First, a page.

Oil pared early gains above $72 a barrel on Thursday after U.S. retail sales data emerged showing a slightly unexpected fall in consumer spending from the world's largest economy.
U.S. light crude for September delivery was up 54 cents at $70.70 a barrel by 1428 GMT, well down from an earlier high of $72.21. London Brent crude gained 62 cents to $73.51 after rising as high as $74.72.
Sales at U.S. retailers unexpectedly edged down 0.1 percent in July from June, a government report showed on Thursday, casting a shadow over brighter French and German GDP data earlier in the day.
The retail sales data took a bit of the edge off the previous rally, said Tony Machacek, a broker at Bache Commodities in London.
Separately, the number of U.S. workers filing new claims for jobless benefits rose unexpectedly last week by a small amount.
Analysts said this year's lack of a U.S. summer driving season illustrated the parlous state of the world's largest economy, with government data on Wednesday showing U.S. gasoline stocks fell by 1 million barrels against forecasts for a 1.3-million barrel draw.
I think in the end you just need to look at how much Americans are driving to get a sense of how the U.S. consumer is doing, said Harry Tchilinguirian at BNP Paribas oil analyst.
Yesterday's U.S. gasoline number went largely ignored, but it shows gasoline demand cratering to 8.9 mb/d at the very peak of the summer driving season.
Gross domestic product (GDP) in the euro zone's two biggest economies rose by 0.3 percent each in the second quarter against expectations for a decline of 0.3 percent.
The unexpectedly bullish news added to sentiment the worst of the deepest financial crisis in decades is over, particularly after the U.S. Federal Reserve made its clearest statement yet that it sees the recession nearing an end.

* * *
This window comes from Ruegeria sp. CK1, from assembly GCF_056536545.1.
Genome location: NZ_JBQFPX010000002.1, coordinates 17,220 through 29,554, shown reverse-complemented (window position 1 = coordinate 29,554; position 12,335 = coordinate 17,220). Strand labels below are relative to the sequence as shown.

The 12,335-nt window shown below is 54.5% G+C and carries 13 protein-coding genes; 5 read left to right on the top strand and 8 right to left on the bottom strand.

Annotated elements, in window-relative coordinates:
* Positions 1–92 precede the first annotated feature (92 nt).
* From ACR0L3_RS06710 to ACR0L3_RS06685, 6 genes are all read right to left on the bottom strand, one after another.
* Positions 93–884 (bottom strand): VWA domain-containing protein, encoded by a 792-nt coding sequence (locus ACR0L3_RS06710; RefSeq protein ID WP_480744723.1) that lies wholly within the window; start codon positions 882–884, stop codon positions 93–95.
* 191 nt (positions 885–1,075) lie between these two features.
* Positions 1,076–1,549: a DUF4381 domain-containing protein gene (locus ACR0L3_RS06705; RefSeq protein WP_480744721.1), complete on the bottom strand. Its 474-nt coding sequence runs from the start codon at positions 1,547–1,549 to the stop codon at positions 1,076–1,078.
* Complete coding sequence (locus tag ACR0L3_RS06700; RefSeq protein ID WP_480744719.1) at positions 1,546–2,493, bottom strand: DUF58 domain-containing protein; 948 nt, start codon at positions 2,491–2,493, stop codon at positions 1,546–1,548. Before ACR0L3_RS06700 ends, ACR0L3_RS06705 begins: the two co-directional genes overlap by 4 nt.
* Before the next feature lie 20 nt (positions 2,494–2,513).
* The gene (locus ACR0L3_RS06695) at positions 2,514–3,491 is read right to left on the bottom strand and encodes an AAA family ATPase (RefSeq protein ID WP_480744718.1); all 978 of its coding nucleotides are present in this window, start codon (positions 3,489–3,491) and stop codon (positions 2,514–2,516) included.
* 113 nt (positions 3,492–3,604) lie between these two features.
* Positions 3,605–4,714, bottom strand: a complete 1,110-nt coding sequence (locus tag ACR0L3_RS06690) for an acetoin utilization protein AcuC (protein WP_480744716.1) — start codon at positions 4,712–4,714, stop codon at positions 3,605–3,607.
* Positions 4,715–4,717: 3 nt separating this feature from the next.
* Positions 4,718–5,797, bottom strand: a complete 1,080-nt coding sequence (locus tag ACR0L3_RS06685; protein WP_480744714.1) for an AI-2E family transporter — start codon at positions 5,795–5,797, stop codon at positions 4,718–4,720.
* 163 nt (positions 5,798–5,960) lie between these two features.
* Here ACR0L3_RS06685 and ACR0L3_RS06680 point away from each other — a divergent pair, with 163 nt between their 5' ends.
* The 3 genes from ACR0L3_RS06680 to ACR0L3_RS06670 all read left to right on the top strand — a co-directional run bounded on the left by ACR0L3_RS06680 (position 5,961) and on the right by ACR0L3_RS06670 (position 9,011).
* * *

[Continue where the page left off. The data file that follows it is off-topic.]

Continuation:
This in turn pressured the dollar, as investors moved to riskier assets, including commodities, after the Fed on Wednesday held its benchmark rate near zero and said it would likely keep it there for an extended period to guide the way to recovery.
There's this global good feeling at the moment. It's reverberating through everything, commodity markets equally as well, said CMC Markets analyst James Hughes in London.
U.S. crude inventories rose much more than expected last week on higher imports and lower demand from domestic refiners, U.S. Energy Information Agency data showed on Wednesday.
But forecasts an oil demand recovery is at hand led traders to shrug off the bearish weekly data from the world's biggest consumer of energy.
Analysts at Barclays Capital forecast a bullish upswing in global oil demand, seven times larger than the forecast from the International Energy Agency, although they said there was continuing upside risk.
In the U.S., a swing up in industrial output, consumer sales, final sales and a turn in the wholesale goods inventory argue for an impending sharp change in the underlying dynamic of U.S. oil demand, Barclays Capital said in its weekly oil data review.
(Additional reporting by Maryelle Demongeot in Singapore, editing by James Jukwey)